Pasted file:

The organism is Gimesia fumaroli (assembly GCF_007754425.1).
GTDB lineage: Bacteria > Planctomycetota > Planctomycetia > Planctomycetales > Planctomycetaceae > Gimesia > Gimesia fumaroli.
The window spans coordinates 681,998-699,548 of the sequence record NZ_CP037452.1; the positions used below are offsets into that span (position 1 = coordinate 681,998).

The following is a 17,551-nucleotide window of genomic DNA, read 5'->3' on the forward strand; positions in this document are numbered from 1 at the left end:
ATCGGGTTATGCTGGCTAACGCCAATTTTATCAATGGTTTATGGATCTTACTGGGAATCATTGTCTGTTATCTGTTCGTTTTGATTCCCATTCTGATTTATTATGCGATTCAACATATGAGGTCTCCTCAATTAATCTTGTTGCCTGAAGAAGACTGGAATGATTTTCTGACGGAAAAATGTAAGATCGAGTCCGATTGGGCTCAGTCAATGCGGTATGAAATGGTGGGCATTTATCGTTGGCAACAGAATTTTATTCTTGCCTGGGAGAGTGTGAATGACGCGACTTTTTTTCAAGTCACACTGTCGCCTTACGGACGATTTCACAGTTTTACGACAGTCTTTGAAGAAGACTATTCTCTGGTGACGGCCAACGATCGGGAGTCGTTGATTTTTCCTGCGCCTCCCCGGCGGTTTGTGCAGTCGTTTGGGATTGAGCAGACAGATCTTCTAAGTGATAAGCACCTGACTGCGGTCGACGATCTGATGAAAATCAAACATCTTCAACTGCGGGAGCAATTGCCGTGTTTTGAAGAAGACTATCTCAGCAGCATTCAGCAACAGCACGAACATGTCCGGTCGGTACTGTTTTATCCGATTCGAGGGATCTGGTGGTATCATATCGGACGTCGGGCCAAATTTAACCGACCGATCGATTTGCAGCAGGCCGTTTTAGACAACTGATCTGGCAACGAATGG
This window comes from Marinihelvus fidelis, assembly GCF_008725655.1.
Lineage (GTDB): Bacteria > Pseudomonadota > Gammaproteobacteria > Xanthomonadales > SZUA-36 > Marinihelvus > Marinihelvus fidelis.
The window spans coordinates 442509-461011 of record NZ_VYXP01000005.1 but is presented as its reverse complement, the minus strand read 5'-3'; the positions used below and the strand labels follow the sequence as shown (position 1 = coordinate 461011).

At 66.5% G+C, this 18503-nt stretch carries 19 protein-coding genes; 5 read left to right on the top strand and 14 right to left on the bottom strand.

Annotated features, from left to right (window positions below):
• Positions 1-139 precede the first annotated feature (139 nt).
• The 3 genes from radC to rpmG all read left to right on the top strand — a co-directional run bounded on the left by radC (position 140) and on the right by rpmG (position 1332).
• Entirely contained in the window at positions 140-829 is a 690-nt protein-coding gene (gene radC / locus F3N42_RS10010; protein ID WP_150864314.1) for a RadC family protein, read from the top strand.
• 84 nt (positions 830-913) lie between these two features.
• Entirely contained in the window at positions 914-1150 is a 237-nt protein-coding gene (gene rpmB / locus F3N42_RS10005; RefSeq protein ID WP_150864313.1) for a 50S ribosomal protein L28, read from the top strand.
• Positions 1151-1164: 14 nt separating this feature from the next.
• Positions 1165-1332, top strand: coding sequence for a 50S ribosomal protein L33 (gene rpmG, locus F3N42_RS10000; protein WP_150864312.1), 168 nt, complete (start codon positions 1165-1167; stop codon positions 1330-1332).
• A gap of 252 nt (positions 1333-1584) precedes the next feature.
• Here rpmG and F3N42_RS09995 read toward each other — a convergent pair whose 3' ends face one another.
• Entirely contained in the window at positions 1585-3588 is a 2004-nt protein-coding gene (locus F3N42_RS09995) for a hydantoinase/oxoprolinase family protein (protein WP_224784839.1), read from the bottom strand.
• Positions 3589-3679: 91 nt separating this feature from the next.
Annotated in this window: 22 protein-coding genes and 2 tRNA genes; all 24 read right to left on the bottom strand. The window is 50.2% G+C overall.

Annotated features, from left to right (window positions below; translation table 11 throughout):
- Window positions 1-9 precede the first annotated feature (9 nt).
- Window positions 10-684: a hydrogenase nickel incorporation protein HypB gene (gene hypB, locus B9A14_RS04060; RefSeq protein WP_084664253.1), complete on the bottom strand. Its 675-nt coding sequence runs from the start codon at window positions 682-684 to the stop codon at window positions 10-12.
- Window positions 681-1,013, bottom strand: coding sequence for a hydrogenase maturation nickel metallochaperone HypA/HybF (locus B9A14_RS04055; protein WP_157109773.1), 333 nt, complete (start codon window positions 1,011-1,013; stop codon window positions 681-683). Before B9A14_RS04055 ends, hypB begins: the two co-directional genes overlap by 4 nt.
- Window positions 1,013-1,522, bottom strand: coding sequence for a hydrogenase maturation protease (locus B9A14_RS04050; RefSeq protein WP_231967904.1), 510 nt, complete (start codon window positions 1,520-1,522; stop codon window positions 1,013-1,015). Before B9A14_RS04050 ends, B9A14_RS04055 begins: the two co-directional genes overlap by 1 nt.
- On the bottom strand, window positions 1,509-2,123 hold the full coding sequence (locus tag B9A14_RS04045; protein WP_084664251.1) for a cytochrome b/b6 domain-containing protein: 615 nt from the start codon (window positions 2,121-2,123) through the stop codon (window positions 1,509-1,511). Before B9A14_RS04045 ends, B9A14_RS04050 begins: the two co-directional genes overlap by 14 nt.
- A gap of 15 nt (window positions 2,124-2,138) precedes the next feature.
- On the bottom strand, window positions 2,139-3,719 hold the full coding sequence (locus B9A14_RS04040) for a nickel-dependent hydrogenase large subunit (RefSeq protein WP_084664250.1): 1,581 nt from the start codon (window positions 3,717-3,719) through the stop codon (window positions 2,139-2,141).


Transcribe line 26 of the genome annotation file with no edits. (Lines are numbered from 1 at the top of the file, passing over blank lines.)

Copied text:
- Window positions 681-1,013, bottom strand: coding sequence for a hydrogenase maturation nickel metallochaperone HypA/HybF (locus B9A14_RS04055; protein WP_157109773.1), 333 nt, complete (start codon window positions 1,011-1,013; stop codon window positions 681-683). Before B9A14_RS04055 ends, hypB begins: the two co-directional genes overlap by 4 nt.